The Kleego conche from FBM, which I helped design, is a vertically-oriented hybrid of a single-shaft Thouet and a two-shaft Frisse conche. Two sets of counter-rotating stirrers (bottom-mounted variable-speed in the bowl of a melter and top-mounted fixed-speed on a removable cover) provide the shear necessary for texture development. A heated fan provides a lot of airflow (the working bowl can also be heated to above 70C) and a pump ensures that chocolate in the bottom of the bowl gets circulated to the top and so gets exposed to the heated air.
It is possible to tightly couple devices. For example, a Universal can be used for pre-refining and when the mass is sufficiently fluidized it can be pumped through a ball mill. This is incredibly efficient and can reduce processing times significantly.
This approach is the basis of the Netzsch Choco-Easy system.
JAF Inox has taken a further step, making it possible to add a ball mill and a thin-film evaporative conche to a universal. Processing times of 12-18 hours in the universal alone can be reduced to 8 hours by incorporating the ball mill and then cut in half through the use of the thin-film conche.
Where does this all lead?
This discussion is about what conching does, which is about improving quality of a finished chocolate.
I argue that moving out of a melangeur-only production method to one that incorporates a purpose-built conche makes sense as a way to scale up production if you are committed to stone-on-stone grinding.
One of the arguments against using universals and ball or roll mills is that they are metal-on-metal which is inherently inferior to stone. Nothing can be further from the truth. Some of the best chocolate in the world from some of the most celebrated chocolate makers in the world is made using universals and/or ball mills and/or roll mills. Bonnat, Pralus, and Felchlin are just three makers in this camp.
Universals can be quite inexpensive - and are generally cheaper than melangeurs when it comes to cost per kilo of finished chocolate.
If, as a chocolate maker, you are committed to stone-on-stone grinding, the most cost effective and environmentally responsible way to scale production is to incorporate purpose-built machines into your production process rather than adding more melangeurs.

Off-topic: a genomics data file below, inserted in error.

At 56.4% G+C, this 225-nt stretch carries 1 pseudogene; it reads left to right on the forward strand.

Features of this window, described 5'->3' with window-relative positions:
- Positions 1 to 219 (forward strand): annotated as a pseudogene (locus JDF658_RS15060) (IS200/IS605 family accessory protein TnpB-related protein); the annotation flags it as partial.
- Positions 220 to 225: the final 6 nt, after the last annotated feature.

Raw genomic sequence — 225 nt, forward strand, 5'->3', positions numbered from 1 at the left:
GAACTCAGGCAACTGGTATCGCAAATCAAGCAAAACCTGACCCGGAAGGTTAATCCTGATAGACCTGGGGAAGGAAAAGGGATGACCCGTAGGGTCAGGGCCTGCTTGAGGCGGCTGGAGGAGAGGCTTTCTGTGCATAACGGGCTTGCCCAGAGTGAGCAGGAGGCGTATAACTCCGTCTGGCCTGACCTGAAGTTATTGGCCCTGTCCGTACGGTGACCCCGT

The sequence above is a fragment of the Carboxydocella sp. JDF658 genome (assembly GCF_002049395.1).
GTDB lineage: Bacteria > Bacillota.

-) Use a pre-grinder to refine nibs into liquor before processing in the melangeur.
-) Add a purpose-built small conche.
-) Use a roll mill to ensure consistent particle size, reduce processing time in the melangeur, and reduce the likelihood of over-refining.
If I were to choose only one device to add it would be the conche, instead of a second (or third) melangeur. Use the melangeur to work one particle size and then move the chocolate to the conche so you can start processing a new batch right away in the melangeur. With a purpose-built conche you can more than double production capacity of a single 65-liter bowl size (35kg batch size) melangeur.
The next device would be the pre-grinder and that would be followed by the roll mill.
The total cost of a pre-grinder, melangeur (CocoaTown, Santha, or Diamond Custom/Premier), and conche (FBM Kleego) will be under US$25,000 (in the US) and it should be possible to produce one 35kg batch of chocolate every 24-30 hours (milk chocolate may take longer) using this combination once everything is dialed in.
For that same $25,000 you could get 2, 100kg, universals and produce one batch from each every 48 hours or 4x100kg batches every four days. You will also save a boatload of money on electricity compared with the same production capacity in melangeurs. Don’t forget TCO (total cost of ownership).
Ball mills are more expensive and require supporting equipment. A minimum investment is going to run $50,000 and is more likely $100k or more, all in. However, when it comes to production capacity and cost per kilo of finished chocolate they are price competitive.